Profitability measures definition

Jump to navigation Jump to search This article is about profit in accounting and business. Profit is a measure of profitability which is the owner’s major interest in income formation process of market production. There are several profit measures in common use. One of the profitability measures definition efficient ways to increase profit is to create confusion.

As stated by financial entrepreneur Damien Mills “Where there’s confusion, there’s profit”. Income formation in market production is always a balance between income generation and income distribution. The income generated is always distributed to the stakeholders of production as economic value within the review period. There are several important profit measures in common use. Note that the words earnings, profit and income are used as substitutes in some of these terms. A, also interest expense, taxes and extraordinary items. It measures the cash earnings that can be used to pay interest and repay the principal.

This is the surplus generated by operations. In the US, the term net income is commonly used. Income before extraordinary expenses represents the same but before adjusting for extraordinary items. Retained earnings equals earnings after tax minus payable dividends. To accountants, economic profit, or EP, is a single-period metric to determine the value created by a company in one period—usually a year.

It is earnings after tax less the equity charge, a risk-weighted cost of capital. This is almost identical to the economists’ definition of economic profit. There are analysts who see the benefit in making adjustments to economic profit such as eliminating the effect of amortized goodwill or capitalizing expenditure on brand advertising to show its value over multiple accounting periods. Optimum profit is a theoretical measure and denotes the “right” level of profit a business can achieve. In the business, this figure takes account of marketing strategy, market position, and other methods of increasing returns above the competitive rate. Accounting profits should include economic profits, which are also called economic rents.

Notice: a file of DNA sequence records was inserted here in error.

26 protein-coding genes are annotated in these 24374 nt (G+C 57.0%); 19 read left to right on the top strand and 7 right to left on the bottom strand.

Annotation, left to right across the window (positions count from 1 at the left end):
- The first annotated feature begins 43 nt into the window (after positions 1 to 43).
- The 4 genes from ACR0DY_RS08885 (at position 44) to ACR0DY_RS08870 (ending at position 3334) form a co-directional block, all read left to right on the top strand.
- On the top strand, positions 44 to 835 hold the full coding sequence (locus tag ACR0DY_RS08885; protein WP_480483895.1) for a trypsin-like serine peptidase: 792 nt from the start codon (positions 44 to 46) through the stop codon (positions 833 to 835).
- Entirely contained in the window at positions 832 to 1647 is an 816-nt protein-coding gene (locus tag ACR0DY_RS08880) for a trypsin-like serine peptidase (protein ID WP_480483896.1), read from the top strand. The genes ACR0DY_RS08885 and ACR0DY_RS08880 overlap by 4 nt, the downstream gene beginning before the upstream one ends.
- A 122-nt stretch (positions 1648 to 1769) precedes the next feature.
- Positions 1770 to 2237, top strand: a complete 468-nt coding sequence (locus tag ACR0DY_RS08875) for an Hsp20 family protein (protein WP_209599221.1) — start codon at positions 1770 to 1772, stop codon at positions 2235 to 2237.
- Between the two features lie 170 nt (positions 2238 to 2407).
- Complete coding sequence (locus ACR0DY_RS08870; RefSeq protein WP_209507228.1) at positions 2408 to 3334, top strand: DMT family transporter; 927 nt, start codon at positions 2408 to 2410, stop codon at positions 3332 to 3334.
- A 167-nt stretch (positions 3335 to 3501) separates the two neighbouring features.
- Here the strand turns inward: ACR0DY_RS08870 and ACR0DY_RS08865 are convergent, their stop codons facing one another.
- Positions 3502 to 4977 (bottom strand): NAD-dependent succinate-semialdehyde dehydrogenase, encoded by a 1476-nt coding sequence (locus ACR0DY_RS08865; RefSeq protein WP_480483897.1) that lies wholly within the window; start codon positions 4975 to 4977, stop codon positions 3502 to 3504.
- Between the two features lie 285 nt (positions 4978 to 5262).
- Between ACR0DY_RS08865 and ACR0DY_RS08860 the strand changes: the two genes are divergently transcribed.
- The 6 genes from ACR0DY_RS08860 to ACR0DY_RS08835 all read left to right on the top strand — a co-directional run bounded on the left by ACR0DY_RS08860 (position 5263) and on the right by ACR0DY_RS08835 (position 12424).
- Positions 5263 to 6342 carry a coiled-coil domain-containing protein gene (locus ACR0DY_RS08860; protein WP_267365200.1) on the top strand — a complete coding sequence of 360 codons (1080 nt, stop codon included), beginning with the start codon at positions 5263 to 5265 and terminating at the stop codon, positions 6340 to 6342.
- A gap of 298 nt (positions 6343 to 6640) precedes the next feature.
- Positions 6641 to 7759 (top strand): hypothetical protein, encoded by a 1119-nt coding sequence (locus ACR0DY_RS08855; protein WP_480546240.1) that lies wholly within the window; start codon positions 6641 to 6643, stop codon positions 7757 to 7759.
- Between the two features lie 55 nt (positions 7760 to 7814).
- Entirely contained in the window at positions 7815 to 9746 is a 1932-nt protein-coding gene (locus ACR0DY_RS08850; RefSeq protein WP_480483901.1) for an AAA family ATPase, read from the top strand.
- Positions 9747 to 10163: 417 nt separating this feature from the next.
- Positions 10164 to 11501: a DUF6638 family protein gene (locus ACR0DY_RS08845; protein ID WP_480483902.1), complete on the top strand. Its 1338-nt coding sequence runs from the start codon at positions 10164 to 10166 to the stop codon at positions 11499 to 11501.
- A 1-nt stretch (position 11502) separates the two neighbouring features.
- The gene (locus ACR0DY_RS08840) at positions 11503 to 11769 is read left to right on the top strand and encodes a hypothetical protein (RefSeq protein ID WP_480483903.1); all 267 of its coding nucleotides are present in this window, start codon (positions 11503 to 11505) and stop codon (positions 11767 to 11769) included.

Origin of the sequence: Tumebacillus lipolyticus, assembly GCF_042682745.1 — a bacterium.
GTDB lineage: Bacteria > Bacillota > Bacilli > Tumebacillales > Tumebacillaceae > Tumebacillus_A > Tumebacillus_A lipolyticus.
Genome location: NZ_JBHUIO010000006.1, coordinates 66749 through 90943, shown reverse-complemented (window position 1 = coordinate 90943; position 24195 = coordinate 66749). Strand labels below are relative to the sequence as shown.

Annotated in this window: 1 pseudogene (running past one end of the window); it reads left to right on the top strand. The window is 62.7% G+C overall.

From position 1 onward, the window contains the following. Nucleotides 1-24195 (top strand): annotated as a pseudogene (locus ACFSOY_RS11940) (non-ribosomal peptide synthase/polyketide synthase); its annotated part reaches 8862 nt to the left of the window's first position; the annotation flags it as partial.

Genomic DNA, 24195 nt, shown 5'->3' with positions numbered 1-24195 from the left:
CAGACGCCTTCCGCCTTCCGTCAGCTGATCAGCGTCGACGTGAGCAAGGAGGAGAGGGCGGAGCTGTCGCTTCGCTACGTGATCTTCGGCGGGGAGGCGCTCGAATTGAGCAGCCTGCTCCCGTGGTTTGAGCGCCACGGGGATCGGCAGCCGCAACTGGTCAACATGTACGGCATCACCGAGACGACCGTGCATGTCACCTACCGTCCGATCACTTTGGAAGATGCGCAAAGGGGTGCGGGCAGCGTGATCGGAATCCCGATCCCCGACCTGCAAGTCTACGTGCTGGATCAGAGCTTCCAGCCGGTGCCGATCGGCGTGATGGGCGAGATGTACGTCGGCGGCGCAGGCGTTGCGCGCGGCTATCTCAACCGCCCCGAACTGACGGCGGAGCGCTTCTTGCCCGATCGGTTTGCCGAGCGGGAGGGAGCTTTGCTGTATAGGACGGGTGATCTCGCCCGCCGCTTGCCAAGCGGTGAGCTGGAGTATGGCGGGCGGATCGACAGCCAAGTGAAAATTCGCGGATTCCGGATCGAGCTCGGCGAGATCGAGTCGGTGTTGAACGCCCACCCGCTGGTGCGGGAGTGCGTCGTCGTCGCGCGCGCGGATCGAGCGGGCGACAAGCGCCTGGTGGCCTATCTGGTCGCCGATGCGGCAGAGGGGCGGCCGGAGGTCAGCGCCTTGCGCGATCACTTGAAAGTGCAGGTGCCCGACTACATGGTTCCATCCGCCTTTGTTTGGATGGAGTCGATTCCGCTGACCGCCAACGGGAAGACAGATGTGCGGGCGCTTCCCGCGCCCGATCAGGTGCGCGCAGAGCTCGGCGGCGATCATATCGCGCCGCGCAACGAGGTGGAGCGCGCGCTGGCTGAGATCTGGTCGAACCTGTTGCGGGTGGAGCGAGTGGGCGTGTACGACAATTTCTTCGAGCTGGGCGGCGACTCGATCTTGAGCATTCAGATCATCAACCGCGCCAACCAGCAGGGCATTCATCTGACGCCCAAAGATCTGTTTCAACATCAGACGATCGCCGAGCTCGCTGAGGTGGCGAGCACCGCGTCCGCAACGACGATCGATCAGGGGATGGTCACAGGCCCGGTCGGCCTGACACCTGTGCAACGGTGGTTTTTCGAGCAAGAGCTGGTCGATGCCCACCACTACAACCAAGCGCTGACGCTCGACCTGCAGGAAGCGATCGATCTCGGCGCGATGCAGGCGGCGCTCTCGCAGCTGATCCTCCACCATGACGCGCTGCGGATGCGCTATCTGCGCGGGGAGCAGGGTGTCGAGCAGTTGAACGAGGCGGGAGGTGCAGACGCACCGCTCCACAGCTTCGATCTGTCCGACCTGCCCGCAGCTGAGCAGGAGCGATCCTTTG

For instance, a monopoly can have very high economic profits, and those profits might include a rent on some natural resource that a firm owns, whereby that resource cannot be easily duplicated by other firms. La methode des “Comptes de surplus” et ses applications macroeconomiques. Total Productivity Measurement at the Firm Level”. Profits and Total Factor Productivity: A Comparative Analysis”. Accounting for Intermediate Input: The Link Between Sectoral and Aggregate Measures of Productivity Growth”.

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